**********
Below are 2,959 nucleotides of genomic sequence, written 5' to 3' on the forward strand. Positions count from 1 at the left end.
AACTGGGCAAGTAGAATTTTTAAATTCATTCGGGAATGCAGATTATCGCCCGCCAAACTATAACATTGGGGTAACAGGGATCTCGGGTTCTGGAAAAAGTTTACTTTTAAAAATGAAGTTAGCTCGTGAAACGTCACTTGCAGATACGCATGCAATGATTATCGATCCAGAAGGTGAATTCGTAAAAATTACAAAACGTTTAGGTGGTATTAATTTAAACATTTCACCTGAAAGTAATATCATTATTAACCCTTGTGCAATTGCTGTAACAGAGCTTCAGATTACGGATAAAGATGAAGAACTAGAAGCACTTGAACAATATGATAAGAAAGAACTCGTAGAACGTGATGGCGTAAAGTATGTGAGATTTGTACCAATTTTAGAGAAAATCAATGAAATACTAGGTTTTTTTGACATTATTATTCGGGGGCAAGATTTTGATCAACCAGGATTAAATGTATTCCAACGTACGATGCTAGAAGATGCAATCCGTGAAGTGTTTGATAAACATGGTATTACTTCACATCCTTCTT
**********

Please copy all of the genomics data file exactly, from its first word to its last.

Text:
Below are 2,959 nucleotides of genomic sequence, written 5' to 3' on the forward strand. Positions count from 1 at the left end.
AACTGGGCAAGTAGAATTTTTAAATTCATTCGGGAATGCAGATTATCGCCCGCCAAACTATAACATTGGGGTAACAGGGATCTCGGGTTCTGGAAAAAGTTTACTTTTAAAAATGAAGTTAGCTCGTGAAACGTCACTTGCAGATACGCATGCAATGATTATCGATCCAGAAGGTGAATTCGTAAAAATTACAAAACGTTTAGGTGGTATTAATTTAAACATTTCACCTGAAAGTAATATCATTATTAACCCTTGTGCAATTGCTGTAACAGAGCTTCAGATTACGGATAAAGATGAAGAACTAGAAGCACTTGAACAATATGATAAGAAAGAACTCGTAGAACGTGATGGCGTAAAGTATGTGAGATTTGTACCAATTTTAGAGAAAATCAATGAAATACTAGGTTTTTTTGACATTATTATTCGGGGGCAAGATTTTGATCAACCAGGATTAAATGTATTCCAACGTACGATGCTAGAAGATGCAATCCGTGAAGTGTTTGATAAACATGGTATTACTTCACATCCTTCTT